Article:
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Statistical Discrimination in Labor Markets: An Experimental Analysis

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  • David Dickinson
  • Ronald Oaxaca

Abstract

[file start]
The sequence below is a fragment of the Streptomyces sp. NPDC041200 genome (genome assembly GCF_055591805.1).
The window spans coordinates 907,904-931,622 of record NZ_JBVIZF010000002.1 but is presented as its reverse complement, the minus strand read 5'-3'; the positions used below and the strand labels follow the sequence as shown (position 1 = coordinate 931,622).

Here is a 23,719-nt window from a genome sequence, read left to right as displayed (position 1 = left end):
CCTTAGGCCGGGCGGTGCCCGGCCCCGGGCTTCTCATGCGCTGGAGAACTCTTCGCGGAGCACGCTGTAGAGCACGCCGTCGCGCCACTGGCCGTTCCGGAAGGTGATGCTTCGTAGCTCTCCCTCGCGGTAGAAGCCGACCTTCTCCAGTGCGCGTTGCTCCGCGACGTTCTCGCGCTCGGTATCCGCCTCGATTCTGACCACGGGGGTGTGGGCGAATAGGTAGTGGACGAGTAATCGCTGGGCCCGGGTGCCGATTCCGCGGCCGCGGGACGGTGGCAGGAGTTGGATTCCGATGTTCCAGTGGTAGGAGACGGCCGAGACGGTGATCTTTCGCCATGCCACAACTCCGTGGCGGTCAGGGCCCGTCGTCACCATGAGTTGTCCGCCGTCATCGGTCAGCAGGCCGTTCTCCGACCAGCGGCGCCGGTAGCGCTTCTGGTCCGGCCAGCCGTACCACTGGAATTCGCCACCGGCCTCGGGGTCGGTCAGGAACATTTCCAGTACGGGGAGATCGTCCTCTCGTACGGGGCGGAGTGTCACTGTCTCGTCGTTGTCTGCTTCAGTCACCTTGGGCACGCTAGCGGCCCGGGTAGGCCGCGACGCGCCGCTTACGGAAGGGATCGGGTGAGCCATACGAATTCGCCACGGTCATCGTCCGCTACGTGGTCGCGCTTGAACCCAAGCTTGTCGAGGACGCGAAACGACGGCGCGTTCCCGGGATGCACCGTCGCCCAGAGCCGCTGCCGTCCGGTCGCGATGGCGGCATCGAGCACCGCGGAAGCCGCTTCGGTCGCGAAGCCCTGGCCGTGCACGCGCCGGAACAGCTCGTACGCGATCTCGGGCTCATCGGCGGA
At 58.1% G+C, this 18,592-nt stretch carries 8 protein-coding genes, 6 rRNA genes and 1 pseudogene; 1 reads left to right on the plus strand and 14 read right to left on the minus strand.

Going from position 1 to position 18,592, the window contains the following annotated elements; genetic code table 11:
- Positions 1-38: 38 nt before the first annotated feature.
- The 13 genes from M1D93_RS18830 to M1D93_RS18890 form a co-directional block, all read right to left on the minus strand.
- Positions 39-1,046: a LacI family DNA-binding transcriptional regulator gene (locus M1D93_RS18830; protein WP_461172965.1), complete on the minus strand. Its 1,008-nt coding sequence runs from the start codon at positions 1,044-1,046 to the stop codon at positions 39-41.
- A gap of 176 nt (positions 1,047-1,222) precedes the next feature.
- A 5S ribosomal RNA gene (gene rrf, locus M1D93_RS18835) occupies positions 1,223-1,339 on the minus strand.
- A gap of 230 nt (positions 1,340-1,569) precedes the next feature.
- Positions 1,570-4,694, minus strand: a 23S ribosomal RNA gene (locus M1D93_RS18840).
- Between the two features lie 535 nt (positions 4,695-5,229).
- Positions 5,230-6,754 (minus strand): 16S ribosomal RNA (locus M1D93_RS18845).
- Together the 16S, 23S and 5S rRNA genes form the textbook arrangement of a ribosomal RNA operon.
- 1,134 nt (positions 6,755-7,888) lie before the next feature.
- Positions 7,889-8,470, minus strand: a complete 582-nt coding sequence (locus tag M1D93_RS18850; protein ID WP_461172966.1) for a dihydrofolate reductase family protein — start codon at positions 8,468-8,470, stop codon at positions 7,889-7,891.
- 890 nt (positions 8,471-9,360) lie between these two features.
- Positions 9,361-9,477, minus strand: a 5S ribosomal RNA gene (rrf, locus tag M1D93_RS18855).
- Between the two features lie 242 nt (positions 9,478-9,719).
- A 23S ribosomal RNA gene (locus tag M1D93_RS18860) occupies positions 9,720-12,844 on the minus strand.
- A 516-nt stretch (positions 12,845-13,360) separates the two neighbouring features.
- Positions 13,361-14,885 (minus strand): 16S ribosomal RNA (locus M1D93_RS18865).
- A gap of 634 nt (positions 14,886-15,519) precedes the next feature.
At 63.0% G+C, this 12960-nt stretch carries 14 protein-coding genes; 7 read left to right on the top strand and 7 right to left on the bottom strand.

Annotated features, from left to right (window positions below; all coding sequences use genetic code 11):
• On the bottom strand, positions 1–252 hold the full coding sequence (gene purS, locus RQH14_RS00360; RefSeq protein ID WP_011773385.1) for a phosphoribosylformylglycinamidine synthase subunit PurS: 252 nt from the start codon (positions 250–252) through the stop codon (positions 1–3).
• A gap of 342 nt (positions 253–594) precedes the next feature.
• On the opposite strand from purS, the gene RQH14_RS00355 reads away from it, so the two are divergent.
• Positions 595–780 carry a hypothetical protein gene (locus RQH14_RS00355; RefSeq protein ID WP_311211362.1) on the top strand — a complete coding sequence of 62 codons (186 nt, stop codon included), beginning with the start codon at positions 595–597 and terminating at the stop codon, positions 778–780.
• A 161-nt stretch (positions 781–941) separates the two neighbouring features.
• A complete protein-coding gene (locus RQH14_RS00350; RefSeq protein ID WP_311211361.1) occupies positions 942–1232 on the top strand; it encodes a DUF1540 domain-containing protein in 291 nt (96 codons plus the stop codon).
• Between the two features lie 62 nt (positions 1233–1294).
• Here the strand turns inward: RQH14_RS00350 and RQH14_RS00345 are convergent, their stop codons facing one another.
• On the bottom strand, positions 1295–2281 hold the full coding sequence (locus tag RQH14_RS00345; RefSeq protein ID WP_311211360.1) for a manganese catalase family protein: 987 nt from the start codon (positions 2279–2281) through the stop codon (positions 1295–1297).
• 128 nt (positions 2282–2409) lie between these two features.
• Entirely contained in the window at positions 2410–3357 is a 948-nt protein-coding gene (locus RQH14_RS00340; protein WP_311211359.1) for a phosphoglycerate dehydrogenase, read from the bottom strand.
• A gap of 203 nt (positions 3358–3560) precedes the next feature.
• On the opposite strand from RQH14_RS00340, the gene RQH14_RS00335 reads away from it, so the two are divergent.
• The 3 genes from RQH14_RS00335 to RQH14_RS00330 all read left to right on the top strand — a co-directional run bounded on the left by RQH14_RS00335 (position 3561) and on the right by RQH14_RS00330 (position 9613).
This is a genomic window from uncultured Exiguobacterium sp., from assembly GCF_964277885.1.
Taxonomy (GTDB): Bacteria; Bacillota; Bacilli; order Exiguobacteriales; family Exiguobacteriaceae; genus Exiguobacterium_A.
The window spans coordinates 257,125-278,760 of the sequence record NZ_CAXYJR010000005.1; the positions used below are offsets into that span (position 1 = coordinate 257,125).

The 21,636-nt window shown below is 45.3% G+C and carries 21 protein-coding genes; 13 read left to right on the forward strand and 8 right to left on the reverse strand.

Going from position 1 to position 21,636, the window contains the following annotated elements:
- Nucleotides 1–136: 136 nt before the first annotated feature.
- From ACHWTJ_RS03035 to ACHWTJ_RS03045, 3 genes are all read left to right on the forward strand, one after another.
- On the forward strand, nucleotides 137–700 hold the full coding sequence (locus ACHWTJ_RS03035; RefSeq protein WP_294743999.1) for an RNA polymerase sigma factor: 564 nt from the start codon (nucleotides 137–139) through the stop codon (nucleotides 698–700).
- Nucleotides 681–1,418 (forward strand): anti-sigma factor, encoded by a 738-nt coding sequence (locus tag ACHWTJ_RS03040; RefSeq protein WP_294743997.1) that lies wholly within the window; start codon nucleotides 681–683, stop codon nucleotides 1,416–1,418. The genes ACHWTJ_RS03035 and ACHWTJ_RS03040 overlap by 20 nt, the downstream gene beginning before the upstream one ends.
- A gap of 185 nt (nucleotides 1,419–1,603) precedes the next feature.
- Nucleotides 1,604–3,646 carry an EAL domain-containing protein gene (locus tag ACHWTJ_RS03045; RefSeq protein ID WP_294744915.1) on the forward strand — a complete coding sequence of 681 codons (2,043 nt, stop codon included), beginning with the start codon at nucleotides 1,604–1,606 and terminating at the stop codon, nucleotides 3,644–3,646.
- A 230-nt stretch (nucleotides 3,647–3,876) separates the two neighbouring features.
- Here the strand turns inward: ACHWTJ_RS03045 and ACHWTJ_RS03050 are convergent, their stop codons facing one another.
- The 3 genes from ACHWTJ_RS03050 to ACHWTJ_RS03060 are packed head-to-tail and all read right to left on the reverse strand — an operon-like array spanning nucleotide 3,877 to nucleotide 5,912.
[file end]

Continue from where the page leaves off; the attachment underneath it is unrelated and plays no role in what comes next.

Statistical discrimination occurs when distinctions between demographic groups are made on the basis of real or imagined statistical distinctions between the groups. While such discrimination is legal in some cases (e.g., insurance markets), it is illegal and/or controversial in others (e.g., racial profiling and gender-based labor market discrimination). “First moment” statistical discrimination occurs when, for example, female workers are offered lower wages because females are perceived to be less productive, on average, than male workers. “Second moment” discrimination occurs when risk averse employers offer female workers lower wages based not on lower average productivity but on a higher variance in their productivity. Empirical work on statistical discrimination is hampered by the difficulty of obtaining suitable data from naturally-occurring labor markets. This paper reports results from controlled laboratory experiments designed to study second moment statistical discrimination in a labor market setting. Since decision-makers may not view risk in the same way as economists or statisticians (i.e., risk = variance of distribution), we also examine two possible alternative measures of risk: the support of the distribution, and the probability of earning less than the expected (maximum) profits for the employer. Our results indicate that individuals do respond to these alternative measures of risk, and employers made statistically discriminatory wage offers consistent with loss-aversion in our full sample (though differences between male and female employers can be noted). If one can transfer these results outside of the laboratory, they indicate that labor market discrimination based only on first moment discrimination is biased downward. The public policy implication is that efforts and legislation aimed at reducing discrimination of various sorts face an additional challenge in trying to identify and limit relatively hidden, but significant, forms of statistical discrimination.